Wednesday, 23 June 2010

Benedictine Abbot

Benedictine Abbot - Bardney, Lincolnshire

The incised slab of Abbot Richard Horncastle in St Lawrence, Bardney. Abbot Hornastle was abbot of the Benedictine abbey of Bardney from 1466 to 1507. He died in 1508 and was buried in the abbey church. His incised slab was discovered in the abbey ruins when they were excavated just prior to the First World War. The slab shows Horncastle under canopy dressed in eucbaristic vestments and holding the sacred heart. Above his head his naked soul is shown being lifted up to heaven in a napkin.
Benedictine Abbot - Bardney, Lincolnshire

Benedictine Abbot - Bardney, Lincolnshire

Benedictine Abbot - Bardney, Lincolnshire

5 comments:

BillyD said...

I love the little soul in a napkin. Can you make out the inscription around the Sacred Heart?

Allan Barton said...

'O bone Ihu' i.e. 'Jesu' and 'esto michi'... 'O gentle jesu, be to me' Which is very odd, begs the question as to what Jesus is to be to him. The inscription over his head reads. ' O domine ihu accipe spiritum meum. Esto michi reposita ex hec spe in simu meo', which roughly translates as 'O Lord Jesus receive my spirit. This is my hope laid up in my bosom'.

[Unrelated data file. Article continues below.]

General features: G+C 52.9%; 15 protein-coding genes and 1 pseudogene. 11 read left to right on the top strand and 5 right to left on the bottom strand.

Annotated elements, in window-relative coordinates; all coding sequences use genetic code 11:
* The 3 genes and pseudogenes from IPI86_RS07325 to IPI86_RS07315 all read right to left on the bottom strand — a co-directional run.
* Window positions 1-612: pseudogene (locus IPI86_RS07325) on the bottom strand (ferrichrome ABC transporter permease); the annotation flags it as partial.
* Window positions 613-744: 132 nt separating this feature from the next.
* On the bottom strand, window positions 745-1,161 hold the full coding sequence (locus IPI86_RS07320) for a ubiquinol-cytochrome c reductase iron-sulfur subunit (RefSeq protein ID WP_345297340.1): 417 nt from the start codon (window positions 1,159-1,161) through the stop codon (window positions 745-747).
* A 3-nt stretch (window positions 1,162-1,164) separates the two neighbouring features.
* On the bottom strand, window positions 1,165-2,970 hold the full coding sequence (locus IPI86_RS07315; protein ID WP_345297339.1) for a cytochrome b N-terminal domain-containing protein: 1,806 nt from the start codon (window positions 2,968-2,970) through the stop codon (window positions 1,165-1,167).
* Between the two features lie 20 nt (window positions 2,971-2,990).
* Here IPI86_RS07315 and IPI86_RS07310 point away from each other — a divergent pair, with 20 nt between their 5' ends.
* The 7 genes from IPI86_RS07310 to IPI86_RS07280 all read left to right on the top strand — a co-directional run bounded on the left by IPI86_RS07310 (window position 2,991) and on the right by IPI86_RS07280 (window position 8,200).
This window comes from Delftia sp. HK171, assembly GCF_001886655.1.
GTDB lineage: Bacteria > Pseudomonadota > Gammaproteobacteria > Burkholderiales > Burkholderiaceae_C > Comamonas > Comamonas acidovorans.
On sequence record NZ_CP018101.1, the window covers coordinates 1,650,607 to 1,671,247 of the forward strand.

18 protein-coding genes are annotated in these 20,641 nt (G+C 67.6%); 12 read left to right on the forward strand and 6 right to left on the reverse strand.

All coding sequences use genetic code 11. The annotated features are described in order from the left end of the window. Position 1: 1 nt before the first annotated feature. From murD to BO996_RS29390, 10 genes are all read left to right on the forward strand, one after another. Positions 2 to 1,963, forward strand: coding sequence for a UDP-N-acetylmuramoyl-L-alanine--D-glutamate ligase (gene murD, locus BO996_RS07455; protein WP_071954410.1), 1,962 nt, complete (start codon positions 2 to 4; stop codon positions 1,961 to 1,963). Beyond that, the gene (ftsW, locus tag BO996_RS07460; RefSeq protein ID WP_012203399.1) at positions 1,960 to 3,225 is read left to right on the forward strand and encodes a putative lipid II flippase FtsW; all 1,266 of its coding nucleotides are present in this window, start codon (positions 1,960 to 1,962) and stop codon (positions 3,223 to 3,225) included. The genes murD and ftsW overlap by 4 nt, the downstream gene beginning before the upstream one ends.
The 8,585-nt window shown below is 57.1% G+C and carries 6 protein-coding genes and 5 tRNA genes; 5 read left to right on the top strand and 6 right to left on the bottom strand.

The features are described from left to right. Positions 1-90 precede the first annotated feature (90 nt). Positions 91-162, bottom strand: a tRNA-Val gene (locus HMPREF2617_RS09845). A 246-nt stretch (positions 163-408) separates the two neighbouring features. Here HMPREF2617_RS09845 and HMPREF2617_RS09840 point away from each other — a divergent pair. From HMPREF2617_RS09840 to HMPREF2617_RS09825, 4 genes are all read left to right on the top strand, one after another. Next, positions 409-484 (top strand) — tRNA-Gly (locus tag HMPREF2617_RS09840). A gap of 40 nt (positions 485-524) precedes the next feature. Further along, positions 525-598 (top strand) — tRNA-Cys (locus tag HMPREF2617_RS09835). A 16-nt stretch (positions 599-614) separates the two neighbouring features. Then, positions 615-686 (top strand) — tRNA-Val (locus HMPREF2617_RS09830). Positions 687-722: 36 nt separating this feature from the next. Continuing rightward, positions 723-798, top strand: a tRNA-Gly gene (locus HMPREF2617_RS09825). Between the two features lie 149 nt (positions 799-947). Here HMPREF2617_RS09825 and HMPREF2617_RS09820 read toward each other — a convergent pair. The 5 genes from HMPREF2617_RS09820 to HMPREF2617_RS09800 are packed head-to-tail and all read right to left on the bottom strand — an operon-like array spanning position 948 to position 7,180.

BillyD said...

The phrase in English rang a bell, so I ran a google search of the Latin, bringing up several references to "O bone Jesu esto mihi Jesus," as in "Oh gentle Jesu be to me a savior."

I also learned that the motto of Christ College, Australia, is "Jesus Christus esto mihi," which they translate as "Let Jesus be mine."

Keeping in mind the heart imagery, it reminds me a little of a Valentine's Day card: "Be mine."

Canon Tallis said...

While he seems to have a crozier, it does not seem that he has been granted or used pontificals as there is neither mitre or dalmatic. Would you have a guess about that, Allan?

Allan Barton said...

Despite the abbey being one of the more venerable foundations in Lincolnshire and abbot being entitled to a seat in Parliament, it doesn't appear that the abbot was ever 'mitred' by the pope. The abbey was forever getting into debt, so that may explain why and when Bishop Atwater made made a Visitation in the 1440s the monks were living in separate households with their own servants, having abandoned the dorter and frater.